Object. Postoperative adhesion- and fibrosis-induced spinal cord tethering is not uncommon and may be associated with delayed clinical sequelae. Multiple dural substitutes have been used in surgery without a full appreciation of the grafts' adverse effects. The authors conducted a comparative animal experimental study to evaluate the degree of chronic inflammatory reactions, adhesions, and fibrosis caused by the use of four dural substitutes—Surgicel, Durasis, DuraGen, and Preclude.
Methods. Twenty-six pigs weighing 30 to 40 kg underwent a two-level lumbar laminectomy (a midline durotomy, implantation of a 2-cm dural substitute in the subarachnoid space, and watertight dural closure). After 8 weeks the animals were killed, and two independent neuropathologists blinded to the dural substitute group evaluated several sites along the implants, providing descriptions and quantitative scoring of fibrosis, chronic inflammatory reactions, foreign-body reactions, and spinal cord changes. Kruskal—Wallis one-way analysis of variance for ranks corrected for multiple comparisons was used to examine differences among the materials.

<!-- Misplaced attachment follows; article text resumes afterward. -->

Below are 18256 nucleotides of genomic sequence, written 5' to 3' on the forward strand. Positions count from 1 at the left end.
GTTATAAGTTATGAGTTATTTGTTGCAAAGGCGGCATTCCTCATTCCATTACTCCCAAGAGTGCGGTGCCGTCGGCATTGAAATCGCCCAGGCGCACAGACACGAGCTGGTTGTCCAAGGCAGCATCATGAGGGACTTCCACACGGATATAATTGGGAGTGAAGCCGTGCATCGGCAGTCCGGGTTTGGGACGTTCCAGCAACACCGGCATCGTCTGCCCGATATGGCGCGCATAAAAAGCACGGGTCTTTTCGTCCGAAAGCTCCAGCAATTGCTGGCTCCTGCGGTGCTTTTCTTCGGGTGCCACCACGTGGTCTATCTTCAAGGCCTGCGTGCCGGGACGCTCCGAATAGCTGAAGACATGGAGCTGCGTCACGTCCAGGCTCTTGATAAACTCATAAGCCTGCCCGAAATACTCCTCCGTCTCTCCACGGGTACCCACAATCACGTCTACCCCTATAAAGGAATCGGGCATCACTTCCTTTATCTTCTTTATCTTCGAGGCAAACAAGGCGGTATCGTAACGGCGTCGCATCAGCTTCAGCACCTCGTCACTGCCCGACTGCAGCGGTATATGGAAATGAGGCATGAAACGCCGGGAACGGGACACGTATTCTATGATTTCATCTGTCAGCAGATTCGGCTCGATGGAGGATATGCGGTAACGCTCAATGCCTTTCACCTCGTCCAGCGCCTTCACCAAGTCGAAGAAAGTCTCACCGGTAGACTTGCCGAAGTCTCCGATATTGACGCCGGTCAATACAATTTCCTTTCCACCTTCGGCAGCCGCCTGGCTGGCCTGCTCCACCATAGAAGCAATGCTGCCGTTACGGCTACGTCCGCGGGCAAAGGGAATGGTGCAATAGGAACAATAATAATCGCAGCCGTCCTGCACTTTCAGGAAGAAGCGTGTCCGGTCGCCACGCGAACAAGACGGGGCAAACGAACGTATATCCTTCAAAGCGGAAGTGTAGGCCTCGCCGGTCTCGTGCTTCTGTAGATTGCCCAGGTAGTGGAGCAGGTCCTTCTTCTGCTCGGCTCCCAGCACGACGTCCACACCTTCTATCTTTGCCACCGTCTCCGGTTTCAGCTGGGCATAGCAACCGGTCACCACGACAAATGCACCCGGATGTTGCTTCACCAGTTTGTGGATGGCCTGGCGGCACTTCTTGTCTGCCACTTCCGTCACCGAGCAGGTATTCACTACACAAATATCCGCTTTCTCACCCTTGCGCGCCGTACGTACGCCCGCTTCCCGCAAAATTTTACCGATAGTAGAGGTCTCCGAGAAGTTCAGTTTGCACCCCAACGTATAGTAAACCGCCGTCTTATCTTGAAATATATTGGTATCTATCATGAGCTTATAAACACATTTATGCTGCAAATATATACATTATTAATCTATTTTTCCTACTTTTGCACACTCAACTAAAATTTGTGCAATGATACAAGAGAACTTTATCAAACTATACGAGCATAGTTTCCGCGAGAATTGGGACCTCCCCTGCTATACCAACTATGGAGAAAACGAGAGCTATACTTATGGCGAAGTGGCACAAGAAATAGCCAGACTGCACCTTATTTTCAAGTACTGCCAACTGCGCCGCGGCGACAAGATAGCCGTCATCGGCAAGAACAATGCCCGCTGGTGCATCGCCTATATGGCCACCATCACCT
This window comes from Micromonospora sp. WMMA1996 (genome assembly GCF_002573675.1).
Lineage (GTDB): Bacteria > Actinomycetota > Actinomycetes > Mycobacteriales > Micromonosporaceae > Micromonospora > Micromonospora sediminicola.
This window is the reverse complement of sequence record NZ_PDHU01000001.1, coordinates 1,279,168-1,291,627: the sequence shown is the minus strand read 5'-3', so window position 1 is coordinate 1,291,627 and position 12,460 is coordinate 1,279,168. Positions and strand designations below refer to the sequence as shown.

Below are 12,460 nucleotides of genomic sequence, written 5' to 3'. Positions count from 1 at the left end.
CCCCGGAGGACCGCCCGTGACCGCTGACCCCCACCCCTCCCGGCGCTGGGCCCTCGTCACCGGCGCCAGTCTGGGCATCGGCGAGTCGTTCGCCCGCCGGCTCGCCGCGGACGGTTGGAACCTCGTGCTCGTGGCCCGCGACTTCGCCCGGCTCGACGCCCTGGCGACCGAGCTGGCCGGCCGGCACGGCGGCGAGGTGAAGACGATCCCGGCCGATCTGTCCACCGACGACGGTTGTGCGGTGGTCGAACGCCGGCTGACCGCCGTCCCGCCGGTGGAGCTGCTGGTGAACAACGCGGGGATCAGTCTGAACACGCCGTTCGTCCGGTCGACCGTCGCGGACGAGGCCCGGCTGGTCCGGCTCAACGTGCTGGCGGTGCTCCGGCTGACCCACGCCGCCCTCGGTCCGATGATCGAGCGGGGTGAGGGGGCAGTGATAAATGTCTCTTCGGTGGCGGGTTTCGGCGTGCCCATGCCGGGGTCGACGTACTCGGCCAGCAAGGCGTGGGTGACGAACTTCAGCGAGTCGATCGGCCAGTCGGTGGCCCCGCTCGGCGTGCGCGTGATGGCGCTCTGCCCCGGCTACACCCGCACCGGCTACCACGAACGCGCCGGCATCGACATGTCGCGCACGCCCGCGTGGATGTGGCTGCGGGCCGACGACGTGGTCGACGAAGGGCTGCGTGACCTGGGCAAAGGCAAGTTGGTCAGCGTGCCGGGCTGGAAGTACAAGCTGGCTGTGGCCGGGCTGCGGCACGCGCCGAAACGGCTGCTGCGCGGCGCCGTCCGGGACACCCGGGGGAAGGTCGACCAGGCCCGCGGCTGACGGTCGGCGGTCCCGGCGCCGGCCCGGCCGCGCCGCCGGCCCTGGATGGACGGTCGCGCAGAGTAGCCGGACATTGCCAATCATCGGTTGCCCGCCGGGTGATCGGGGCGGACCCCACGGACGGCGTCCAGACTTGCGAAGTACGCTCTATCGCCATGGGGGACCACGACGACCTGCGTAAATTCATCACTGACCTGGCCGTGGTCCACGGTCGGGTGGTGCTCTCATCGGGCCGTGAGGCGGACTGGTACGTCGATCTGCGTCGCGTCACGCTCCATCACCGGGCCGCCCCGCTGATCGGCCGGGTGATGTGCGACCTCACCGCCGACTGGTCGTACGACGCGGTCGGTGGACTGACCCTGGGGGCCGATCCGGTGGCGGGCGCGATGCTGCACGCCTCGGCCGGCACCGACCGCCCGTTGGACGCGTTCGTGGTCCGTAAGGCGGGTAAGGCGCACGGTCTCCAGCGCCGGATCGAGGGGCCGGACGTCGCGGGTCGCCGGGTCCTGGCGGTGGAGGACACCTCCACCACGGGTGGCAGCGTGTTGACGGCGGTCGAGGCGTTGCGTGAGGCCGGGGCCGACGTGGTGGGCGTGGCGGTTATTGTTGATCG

Conclusions. The DuraGen dural substitute produced the least amount of inflammation in the subarachnoid space and Preclude generated the most (p < 0.001). Surgicel and DuraGen were completely resorbed on histological sections, but both produced some inflammation, which diminished gradually from the dural implant center. Histological evaluation of the nonresorbed grafts demonstrated that Durasis caused the least degree of inflammatory cell infiltration (p < 0.001). The Preclude dural substitute consistently demonstrated encapsulation and arachnoidal reaction. There was no evidence of implant-related adverse effects on the underlying pia mater and white matter regardless of the substitute type.